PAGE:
Consider a circle O with a diameter AB, shown here in green. Draw a second circle (red) with diameter AC, such that C is on AB. Draw an isosceles triangle with base CB and third vertex D on circle O. Draw a third circle (X), tangent to the first three figures. Prove that the line from C to the center of circle X is perpendicular to AB.
Thoroughly enjoyed this problem. Here's my solution:
Let w1 denote the red circle and w2 the green circle. Let r be the radius w1 and let R be the radius w2. Let x=2r(R-r)/(R+r). Draw a circle w3 externally tangent to w1 and internally tangent to w2 with radius x. Note that such a circle exists since x<R-r.
Let P, Q, and S be the centers of w1, w2, and w3, respectively. Let a=angle(PQS). Applying the law of cosines to triangle PQS, we have
PS^2 = PQ^2 + QS^2 - 2(PQ)(QS)cos(PQS)
(r+x)^2 = (R-r)^2 + (R-x)^2 - 2(R-r)(R-x)cos(a)
or, after some algebraic manipulation,
Now note that
QC/QS = (2r-R)/(R-x),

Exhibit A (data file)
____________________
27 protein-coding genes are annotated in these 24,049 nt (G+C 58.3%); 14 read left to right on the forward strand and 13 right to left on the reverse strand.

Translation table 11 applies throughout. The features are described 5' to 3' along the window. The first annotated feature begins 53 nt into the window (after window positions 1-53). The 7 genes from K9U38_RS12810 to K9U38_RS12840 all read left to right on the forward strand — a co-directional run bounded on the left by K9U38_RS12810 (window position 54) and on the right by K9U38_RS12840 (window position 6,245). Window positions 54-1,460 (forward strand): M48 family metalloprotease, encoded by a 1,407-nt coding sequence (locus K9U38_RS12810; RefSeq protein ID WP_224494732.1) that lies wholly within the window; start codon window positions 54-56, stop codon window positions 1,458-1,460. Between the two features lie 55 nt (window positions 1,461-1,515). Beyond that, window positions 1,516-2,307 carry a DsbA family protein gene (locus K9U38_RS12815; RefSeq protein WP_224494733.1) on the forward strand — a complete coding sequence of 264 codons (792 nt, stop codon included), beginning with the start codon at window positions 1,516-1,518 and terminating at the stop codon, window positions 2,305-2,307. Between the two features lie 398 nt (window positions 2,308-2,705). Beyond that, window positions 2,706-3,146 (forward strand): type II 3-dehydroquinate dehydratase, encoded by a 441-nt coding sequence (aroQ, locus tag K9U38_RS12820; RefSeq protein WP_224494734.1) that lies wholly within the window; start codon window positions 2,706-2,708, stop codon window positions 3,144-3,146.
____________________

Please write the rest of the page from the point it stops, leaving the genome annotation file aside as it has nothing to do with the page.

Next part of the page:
which after some algebraic manipulation (making use of the fact that x=2r(R-r)/(R+r)), equals
or cos(180-a)=cos(180-PQS)=cos(CQS). This implies that triangle CQS is a right triangle with right angle at C. In other words, CS is perpendicular to AB. It would suffice to show that w3=X.
Now draw a line through C tangent to w3, "away" from w1. Let this line meet w2 at T and w3 at U. Drop a perpendicular from T to a point M on AB. Since CS and TM are parallel, we have that angle(SCT)=angle(CTM). Thus the right triangles CUS and TMC are similar, implying that
CU/US = TM/MC (Equation 1)
We can compute CU from the Pythagorean theorem on triangle CUS:
CU = sqrt(CS^2-SU^2). (Equation 2)
To get the value CS^2, we again need the Pythagorean theorem on triangle PCS:
CS^2 = PS^2 - CP^2
= (r+x)^2 - r^2
= x^2 + 2rx,
so plugging back into Equation 2,
CU = sqrt(x^2+2rx - x^2)
Finally, plugging back into Equation 1,
sqrt(2rx)/x = TM/MC,
or letting MC = y,
TM = y*sqrt(2r/x).
Since TM is the altitude from the hypotenuse of right triangle ATB, we have the relation
TM^2 = AM*MB,
2ry^2/x = (2R-y-2r)(y+2r).
We can solve this equation for y. When we do so (using the relation x=2r(R-r)/(R+r)), we find:
y = R-r.
What does this mean? It means that M is the midpoint of CB, since we now have
BM = BA - AM
= BA - AC - CM
= 2R - 2r - y
Thus, T coincides with the point D as described in the problem. It follows that w3 coincides with X, which completes the proof.